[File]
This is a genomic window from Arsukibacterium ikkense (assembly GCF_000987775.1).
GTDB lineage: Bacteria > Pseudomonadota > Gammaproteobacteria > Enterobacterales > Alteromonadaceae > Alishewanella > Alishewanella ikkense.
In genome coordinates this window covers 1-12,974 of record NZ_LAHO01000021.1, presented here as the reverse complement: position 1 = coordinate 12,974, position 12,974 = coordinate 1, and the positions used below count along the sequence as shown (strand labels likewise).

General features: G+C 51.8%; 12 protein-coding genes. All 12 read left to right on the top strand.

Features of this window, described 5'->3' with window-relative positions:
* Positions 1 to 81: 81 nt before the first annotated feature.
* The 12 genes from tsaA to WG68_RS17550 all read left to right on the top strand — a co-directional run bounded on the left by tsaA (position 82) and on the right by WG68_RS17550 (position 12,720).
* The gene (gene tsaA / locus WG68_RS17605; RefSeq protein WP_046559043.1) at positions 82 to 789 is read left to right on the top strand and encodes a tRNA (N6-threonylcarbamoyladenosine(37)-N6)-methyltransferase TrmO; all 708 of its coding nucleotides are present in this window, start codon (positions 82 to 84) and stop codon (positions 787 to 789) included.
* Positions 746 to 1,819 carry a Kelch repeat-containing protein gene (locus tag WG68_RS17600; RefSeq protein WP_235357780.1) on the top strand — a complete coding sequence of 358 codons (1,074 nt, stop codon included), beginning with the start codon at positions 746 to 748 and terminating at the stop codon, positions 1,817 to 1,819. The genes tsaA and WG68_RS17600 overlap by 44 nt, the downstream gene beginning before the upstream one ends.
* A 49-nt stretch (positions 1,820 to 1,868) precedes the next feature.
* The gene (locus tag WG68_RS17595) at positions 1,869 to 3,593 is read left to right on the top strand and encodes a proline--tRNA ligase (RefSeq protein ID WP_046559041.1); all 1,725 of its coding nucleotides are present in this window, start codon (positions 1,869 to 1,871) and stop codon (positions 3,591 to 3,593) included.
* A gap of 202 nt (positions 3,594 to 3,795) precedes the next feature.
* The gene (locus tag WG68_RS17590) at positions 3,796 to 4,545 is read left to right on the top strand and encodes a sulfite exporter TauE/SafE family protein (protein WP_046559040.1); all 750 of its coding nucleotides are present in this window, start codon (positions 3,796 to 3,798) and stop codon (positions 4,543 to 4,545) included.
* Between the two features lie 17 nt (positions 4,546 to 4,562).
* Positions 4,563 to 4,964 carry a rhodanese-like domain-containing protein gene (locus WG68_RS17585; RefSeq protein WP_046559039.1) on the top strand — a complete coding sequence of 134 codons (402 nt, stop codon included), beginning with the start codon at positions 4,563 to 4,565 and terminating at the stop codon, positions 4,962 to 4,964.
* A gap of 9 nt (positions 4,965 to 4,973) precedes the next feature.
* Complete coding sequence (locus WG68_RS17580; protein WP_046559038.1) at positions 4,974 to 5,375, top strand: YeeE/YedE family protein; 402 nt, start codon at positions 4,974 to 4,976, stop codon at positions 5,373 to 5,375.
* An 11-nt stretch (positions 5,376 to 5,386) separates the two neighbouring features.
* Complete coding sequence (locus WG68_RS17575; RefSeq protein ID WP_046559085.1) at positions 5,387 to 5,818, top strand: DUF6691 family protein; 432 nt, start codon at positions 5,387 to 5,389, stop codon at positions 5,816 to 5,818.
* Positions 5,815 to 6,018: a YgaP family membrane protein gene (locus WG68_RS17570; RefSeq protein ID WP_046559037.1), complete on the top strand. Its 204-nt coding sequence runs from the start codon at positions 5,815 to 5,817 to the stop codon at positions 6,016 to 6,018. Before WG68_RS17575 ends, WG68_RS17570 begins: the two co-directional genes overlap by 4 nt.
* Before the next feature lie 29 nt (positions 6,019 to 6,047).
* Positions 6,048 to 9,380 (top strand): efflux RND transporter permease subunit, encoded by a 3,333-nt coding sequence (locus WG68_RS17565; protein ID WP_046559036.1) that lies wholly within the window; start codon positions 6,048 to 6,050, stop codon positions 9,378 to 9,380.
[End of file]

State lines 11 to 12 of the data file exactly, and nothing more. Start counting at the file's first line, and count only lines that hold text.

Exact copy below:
* The gene (locus tag WG68_RS17595) at positions 1,869 to 3,593 is read left to right on the top strand and encodes a proline--tRNA ligase (RefSeq protein ID WP_046559041.1); all 1,725 of its coding nucleotides are present in this window, start codon (positions 1,869 to 1,871) and stop codon (positions 3,591 to 3,593) included.
* A gap of 202 nt (positions 3,594 to 3,795) precedes the next feature.